Document - India: Farmers at risk of forced eviction in India
UA: 33/13 Index: ASA 20/005/13 India Date: 8 February 2013
farmers at risk of forced eviction in india
An estimated 1,500 families in Jagatsinghpur district in Odisha state are under threat of being forcibly evicted from common land used for farming. On 3 February, armed police officials and a government official used unnecessary force to disperse protesters in Govindpur village.
The Odisha government is carrying out forced evictions as part of efforts to acquire 283 hectares of land for a steel production plant proposed by South Korean steel company POSCO. According to local activists, between 120 and 200 police officials and a government official from the district authorities entered Govindpur village at 4:00 am on 3 February. A gathering of 150 villagers formed a human blockade to prevent entry. Eyewitnesses told Amnesty International that police and the government official beat villagers with batons, injuring at least 25 people, including children. Three women and one elderly man were severely injured. The police officials also destroyed betel vineyards on common land, which a number of farmers and their families depend on for their livelihood; some farmers received compensation for the destruction, but they say the payment fell far short of potential earnings.
Villagers have been peacefully protesting government expressed intention to acquire land since 14 January. The authorities have so far failed to engage in genuine consultations with affected persons or provide them with adequate notice. Prashant Paikary, a local activist, said that state authorities failed to settle local communities’ lawful claims over common lands. The proposed steel plant does not possess valid environmental clearance from the central government as required by law. Activists say authorities have also not obtained the consent of community bodies for the use of forest land for industrial projects, which is required by law.
Please write immediately in English or your own language urging the Government of Odisha to:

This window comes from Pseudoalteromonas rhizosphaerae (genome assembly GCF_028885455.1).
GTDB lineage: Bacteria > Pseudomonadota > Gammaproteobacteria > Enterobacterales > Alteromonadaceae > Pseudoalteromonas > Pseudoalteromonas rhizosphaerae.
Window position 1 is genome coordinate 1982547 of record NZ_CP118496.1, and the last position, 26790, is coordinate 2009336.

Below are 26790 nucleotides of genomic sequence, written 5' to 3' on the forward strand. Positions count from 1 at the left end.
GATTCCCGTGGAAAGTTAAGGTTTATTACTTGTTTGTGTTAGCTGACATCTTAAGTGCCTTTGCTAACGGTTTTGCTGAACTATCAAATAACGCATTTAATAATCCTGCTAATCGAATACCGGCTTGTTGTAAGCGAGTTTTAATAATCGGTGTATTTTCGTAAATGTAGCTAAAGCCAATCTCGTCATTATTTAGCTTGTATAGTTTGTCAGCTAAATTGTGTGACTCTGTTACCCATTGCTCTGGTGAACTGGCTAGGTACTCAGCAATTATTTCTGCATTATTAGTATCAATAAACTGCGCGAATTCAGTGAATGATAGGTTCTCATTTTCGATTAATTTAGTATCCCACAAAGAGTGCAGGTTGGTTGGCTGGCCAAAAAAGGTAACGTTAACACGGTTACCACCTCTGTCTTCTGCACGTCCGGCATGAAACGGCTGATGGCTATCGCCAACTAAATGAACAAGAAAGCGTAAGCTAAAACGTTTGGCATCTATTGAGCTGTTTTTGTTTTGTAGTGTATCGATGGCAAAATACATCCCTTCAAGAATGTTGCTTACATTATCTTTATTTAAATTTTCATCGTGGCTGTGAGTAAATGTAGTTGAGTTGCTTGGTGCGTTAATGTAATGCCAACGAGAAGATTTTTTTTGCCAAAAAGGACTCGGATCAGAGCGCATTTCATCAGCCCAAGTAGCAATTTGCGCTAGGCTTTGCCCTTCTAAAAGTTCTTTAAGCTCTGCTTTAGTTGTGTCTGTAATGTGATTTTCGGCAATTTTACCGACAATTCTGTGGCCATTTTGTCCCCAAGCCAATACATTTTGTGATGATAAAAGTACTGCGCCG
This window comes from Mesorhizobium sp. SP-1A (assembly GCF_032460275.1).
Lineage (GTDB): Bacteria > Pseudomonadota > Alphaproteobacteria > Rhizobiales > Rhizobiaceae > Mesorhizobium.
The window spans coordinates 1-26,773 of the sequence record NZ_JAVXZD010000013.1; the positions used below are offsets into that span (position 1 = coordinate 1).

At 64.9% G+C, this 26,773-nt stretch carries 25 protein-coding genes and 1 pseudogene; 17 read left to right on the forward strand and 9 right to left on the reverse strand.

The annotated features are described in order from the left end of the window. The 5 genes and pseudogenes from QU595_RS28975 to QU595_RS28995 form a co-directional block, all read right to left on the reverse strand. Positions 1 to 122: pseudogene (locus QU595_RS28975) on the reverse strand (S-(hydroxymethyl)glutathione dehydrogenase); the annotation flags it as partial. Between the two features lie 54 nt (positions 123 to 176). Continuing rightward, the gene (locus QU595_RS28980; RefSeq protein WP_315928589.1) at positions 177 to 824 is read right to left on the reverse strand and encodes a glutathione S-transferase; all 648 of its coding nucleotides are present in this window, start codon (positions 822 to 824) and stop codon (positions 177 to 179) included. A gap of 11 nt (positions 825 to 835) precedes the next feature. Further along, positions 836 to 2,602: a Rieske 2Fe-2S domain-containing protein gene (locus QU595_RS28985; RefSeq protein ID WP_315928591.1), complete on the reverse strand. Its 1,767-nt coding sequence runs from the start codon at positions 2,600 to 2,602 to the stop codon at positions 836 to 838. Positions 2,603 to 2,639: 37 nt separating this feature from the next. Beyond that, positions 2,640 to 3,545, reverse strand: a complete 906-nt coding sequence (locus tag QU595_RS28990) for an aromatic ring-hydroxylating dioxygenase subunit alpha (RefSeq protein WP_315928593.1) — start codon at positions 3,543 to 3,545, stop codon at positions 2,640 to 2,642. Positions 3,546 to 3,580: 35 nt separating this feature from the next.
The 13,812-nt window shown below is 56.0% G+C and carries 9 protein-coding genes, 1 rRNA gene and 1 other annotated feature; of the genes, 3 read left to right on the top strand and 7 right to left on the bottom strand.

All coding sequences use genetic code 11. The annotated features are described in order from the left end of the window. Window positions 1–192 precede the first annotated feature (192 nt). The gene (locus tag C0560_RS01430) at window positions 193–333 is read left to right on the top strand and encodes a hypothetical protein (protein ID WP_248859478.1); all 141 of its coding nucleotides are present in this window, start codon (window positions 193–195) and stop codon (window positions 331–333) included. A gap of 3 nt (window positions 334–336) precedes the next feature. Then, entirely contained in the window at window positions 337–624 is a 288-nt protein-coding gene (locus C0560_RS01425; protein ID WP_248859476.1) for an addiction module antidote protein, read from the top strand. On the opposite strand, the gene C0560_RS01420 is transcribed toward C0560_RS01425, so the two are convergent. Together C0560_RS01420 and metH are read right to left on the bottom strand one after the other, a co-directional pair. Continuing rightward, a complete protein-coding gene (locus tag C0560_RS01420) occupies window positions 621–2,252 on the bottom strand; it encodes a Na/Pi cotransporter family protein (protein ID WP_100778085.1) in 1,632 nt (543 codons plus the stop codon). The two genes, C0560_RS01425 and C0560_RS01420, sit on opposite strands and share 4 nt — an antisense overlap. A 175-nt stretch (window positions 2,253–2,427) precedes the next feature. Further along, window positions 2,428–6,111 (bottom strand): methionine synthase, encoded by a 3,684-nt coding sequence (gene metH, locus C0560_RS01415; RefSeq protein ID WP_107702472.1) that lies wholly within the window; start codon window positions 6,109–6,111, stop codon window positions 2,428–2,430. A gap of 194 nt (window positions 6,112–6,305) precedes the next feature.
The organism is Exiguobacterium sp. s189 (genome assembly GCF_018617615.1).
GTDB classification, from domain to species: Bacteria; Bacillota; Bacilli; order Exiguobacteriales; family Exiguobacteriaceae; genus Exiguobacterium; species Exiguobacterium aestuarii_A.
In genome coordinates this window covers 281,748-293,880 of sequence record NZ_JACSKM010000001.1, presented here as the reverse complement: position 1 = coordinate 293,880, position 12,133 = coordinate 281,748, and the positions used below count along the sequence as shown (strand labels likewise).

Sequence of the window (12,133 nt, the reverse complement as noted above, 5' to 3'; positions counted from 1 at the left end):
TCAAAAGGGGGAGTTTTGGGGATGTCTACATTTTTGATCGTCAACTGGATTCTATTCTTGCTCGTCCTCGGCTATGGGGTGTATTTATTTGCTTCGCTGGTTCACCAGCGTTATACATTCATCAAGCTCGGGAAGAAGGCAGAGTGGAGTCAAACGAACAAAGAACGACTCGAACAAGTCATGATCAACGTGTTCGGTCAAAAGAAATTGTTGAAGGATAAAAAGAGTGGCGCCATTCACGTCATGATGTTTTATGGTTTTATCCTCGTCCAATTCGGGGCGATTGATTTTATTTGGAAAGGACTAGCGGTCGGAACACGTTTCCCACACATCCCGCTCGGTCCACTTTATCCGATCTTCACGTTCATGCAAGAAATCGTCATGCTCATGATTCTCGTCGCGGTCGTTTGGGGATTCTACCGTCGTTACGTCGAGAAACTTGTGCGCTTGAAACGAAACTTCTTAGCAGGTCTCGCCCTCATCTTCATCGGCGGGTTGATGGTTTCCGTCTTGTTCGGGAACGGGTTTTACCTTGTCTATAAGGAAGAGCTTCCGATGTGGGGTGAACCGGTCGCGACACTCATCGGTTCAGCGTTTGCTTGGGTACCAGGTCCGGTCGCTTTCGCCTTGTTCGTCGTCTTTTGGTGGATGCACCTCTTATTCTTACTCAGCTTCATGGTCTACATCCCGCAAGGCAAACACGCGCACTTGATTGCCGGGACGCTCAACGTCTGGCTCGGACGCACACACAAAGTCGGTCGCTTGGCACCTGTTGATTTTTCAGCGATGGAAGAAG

Stop all forced evictions in Jagatsinghpur district and ensure any evictions are carried out in accordance with international human rights standards, including genuine consultation with affected persons to identify alternatives to evictions, adequate notice and provision of adequate compensation;
Order a thorough, independent and impartial investigation into the unnecessary use of force by police and a government official on the morning of 3 February 2013 and hold those with command responsibility to account;
Ensure compensation to those injured and provide adequate compensation for the property damaged and effective remedies for those already forcibly evicted;
Recognize the individual and community claims to forest lands as stated in the Forest Rights Act;
Ensure the authorities carry out a comprehensive human rights and environmental impact assessment of the POSCO project, in consultation with local communities;
Reinstate the “stop work” order lifted in 2011 to ensure that no work begins on the project until these steps are taken, and the project receives valid environmental and forest clearances.
PLEASE SEND APPEALS BEFORE 22 MARCH 2013 TO:
Chief Minister, Odisha�Mr. Naveen Patnaik�Naveen Nivas
Fax +91 674 2535100
Minister Environment & Forests
Mrs. Jayanthi Natarajan
Paryavaran Bhawan, CGO Complex
New Delhi 110 003, India
Fax: +91 11 2436 2222, +91 11 2436 2016
Also send copies to diplomatic representatives accredited to your country.
Please check with your section office if sending appeals after the above date.
Farmers at risk of forced eviction in india
According to India’s Forest Rights Act, 2008, common lands refers to village property which falls under the authority and sanctions of local bodies and is intended to be used by local communities. Local communities have filed claims for lands under the Act. The only public consultation was done in April 2007 when the above act had not come into effect.
Two official investigations ordered by India’s Ministry of Environment and Forests have raised serious concerns about the authorities’ attempts to acquire these common lands. These investigations also revealed that the proposed steel project had violated national environmental laws and coastal regulations, and that the potential negative impact on local community livelihoods had not been adequately assessed. Despite these findings, the central authorities accepted the Orissa state authorities’ declaration that no local communities living in the area have rights to the common lands.
The Ministry of Environment and Forests has also said that any use of forestland for non-forest purposes has to receive the consent of local bodies. Activists say local bodies have refused to give their consent to the land being used for the project.
In March 2012, the National Green Tribunal, a dedicated environmental court, suspended the environmental clearance given to the steel plant project. The court said that the Ministry of Environment and Forests had erred significantly in assessing the environmental impact of the project, and had left ‘lingering and threatening environmental and ecological doubts unanswered.’
Name: Prashant Paikary (m) and 1,500 families in Jagatsinghpur district in Odisha State, India
Gender m/f: both
UA: 33/13 Index: ASA 20/005/13 Issue Date: 8 February 2013